Continuing His Legacy

In one of his final major acts, in May 2003, Jules established the Jules Engel Scholarship Fund. The recipients of the awards are those students who have carried out their work at CalArts in Jules’ name have all demonstrated rigor, daring imagination and great curiosity about the world, leading into inventive interdisciplinary projects.


Engel was also a painter, and produced a prolific body of oil paintings, lithographs and other graphic artworks. His paintings are in the collections of major museums, and recently there have been exhibits of his work at Tobey C. Moss Gallery in Los Angeles. He was still working on a new series of lithographs just before his death.


Today, many of his students carry out his influence through their work, which include John Lasseter, Henry Selick, Tim Burton, Stephen Hillenburg, Joanna Priestley, Christine Panushka,Peter Chung,Glen Keane, Ellen Woodbury, Paul Demeyer, Eric Darnell, Kathy Rose, Joyce Borenstein, Mark Osborne, Fern Seiden, Steven Subotnick, Patrice Stellest, Amy Kravitz, Vanessa Schwartz, Mark Kirkland, and Janeann Dill among others. John A. Lasseter (born January 12, 1957 in Hollywood, California) is an Academy Award-winning American animator and the chief creative officer at Pixar Animation Studios and Walt Disney Feature Animation. ... Henry Selick (November 30 1952 - ), is an American stop motion animation director who directed both The Nightmare Before Christmas, and James and the Giant Peach. ... Timothy Tim William Burton (born August 25, 1958) is an Academy Award-nominated American film director, writer and designer. ... Stephen Hillenburg (born August 21, 1961, in Fort Sill, Oklahoma, USA) is an American animator and is best known as the creator of Nickelodeons SpongeBob SquarePants. ... Joanna Priestley is an independent animator and teacher. ... Christine Panushka is an independent filmmaker, freelance animator, and teacher. ... Peter Chung Peter Kunshik Chung (born April 19, 1961 in Seoul, South Korea, as 정근식 (Cheong Geun-Sik)[1]) is a Korean American animator. ... Glen Keane (born on 1954) is the son of Bil Keane (an illustrator best known for the daily comic strip The Family Circus) and Thelma Thel Carne Keane [1]. He is perhaps the most famous traditional (2D) lead character animator in recent history. ... Ellen Woodbury is a Disney Animator, and sculptor. ... Eric Darnell is the co-diriector of Antz and Madagascar, and is set to direct Madagascar 2. ... Mark Anatole Osborne (Born August 13, 1961 in Toronto, Ontario) is a Canadian hockey player, who played in the NHL as a checking winger between 1982 and 1995, playing in 919 games, tallying 212 goals and 531 points. ... Steven Subotnik is an animation teacher and award-winning independent animator. ... Patrice Stellest (born May 23. ... Mark Kirkland is a director of episodes of The Simpsons. ...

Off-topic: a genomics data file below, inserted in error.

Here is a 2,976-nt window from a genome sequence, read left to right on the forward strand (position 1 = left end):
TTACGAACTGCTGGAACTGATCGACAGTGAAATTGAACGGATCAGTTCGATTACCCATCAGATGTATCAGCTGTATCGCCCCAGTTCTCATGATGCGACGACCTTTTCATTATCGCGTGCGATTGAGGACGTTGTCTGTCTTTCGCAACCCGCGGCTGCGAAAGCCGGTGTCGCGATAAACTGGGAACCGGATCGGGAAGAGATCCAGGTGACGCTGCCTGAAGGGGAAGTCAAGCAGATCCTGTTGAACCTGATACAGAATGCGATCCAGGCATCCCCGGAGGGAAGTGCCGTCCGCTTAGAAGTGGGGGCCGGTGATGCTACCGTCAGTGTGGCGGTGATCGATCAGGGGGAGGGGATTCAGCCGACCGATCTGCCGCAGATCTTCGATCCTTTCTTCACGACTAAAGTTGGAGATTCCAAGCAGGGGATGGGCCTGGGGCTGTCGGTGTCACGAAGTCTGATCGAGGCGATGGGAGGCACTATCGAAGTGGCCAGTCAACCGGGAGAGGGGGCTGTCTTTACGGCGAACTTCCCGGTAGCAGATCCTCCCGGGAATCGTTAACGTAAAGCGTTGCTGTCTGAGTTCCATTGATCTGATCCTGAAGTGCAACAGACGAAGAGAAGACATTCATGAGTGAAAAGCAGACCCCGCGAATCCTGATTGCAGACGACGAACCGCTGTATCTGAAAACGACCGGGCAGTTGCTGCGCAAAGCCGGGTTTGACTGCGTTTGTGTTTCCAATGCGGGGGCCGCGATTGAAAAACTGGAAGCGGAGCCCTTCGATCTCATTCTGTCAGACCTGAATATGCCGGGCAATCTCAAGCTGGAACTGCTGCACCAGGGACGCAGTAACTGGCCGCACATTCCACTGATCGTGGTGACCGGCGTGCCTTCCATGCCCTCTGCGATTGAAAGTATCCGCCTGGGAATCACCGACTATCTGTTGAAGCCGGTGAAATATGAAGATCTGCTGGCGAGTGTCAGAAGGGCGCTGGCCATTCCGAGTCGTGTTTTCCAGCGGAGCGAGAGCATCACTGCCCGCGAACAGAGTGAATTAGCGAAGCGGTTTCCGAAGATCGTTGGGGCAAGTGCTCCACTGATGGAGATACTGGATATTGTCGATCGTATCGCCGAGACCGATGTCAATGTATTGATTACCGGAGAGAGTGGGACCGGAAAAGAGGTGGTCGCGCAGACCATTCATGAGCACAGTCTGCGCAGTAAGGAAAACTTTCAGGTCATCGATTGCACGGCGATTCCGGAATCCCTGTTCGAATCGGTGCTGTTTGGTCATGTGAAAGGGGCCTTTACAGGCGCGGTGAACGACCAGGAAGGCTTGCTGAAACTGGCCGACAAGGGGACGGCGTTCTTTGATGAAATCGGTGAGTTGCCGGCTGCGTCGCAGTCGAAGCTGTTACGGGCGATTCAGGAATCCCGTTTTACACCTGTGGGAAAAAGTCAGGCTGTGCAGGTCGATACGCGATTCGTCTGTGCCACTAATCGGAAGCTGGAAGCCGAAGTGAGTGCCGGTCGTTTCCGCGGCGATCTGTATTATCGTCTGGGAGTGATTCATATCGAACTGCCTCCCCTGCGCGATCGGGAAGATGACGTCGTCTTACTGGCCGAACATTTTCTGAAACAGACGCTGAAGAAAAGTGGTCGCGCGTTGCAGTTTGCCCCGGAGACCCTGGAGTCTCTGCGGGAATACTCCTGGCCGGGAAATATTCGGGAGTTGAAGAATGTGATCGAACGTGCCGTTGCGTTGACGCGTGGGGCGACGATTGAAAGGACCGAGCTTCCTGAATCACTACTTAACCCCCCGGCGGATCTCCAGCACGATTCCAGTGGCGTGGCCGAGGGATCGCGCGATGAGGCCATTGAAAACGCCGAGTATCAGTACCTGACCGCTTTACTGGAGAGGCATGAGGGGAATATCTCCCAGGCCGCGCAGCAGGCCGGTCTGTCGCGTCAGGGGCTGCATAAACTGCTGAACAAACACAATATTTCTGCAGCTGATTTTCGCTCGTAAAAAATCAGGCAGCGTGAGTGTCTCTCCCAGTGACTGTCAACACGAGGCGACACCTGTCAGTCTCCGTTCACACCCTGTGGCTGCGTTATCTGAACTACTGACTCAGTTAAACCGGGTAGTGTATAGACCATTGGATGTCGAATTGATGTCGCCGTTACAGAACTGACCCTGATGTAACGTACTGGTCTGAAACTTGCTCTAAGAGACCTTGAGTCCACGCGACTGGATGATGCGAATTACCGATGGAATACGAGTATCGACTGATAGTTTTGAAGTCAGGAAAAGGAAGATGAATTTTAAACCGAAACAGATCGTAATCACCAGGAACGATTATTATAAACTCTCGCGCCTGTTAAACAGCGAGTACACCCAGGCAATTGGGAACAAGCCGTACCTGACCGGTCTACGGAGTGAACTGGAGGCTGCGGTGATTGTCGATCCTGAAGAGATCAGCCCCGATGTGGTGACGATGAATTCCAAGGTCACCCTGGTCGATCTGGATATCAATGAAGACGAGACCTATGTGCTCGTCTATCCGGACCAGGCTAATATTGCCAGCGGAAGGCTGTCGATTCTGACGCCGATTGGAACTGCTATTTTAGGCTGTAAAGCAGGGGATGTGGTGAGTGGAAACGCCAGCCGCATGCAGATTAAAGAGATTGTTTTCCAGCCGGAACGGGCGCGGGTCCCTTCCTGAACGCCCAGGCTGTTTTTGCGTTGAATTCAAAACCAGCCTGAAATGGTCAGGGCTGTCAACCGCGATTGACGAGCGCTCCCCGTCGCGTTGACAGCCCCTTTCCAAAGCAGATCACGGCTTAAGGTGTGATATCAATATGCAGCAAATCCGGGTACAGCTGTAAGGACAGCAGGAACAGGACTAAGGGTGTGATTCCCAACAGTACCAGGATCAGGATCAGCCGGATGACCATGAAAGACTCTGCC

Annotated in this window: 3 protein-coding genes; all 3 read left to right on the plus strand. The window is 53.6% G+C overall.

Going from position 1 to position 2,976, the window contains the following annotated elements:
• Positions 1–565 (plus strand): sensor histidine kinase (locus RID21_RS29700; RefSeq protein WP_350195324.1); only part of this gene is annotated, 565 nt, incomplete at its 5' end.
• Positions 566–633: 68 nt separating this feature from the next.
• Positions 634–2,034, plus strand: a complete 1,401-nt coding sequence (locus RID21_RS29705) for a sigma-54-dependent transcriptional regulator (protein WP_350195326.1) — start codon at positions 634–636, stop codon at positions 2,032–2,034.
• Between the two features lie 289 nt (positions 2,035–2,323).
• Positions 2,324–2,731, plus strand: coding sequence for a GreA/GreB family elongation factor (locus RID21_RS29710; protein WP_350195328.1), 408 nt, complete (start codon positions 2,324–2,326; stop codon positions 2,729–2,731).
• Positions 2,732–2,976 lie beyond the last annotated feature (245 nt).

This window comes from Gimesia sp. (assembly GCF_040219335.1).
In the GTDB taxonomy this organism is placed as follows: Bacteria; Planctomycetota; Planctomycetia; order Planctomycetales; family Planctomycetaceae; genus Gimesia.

The Engel Animation Advancement Research Center (EAARC) offers a slate of animated shorts drawn from leading international festivals. The program is structured around the themes of personal struggle and forbidden desire in the context of a polarized, conflicted world.


Former students of Engel,Christine Panushka and Janeann Dill, are currently act as representatives of him. Panushka, serves as the executor as Engel's estate, while, Dill, is his biographer.


Trivia

  • The first animation he ever saw was Three Little Pigs, from Disney.
  • The makers of The SpongeBob SquarePants Movie, graduates of Engel's Experimental Animation program, dedicated the film to him.
  • The shriveled docter in Suzan Pitt's El Doctor is rumored to be based on Jules.
  • While at Disney, he grew great admiration and friendship Disney animator Ward Kimball, he who felt was mistreated by Disney Studios. Ward eventually made Toot, Whistle, Plunk and Boom, inspired by the UPA style that Engel layed down.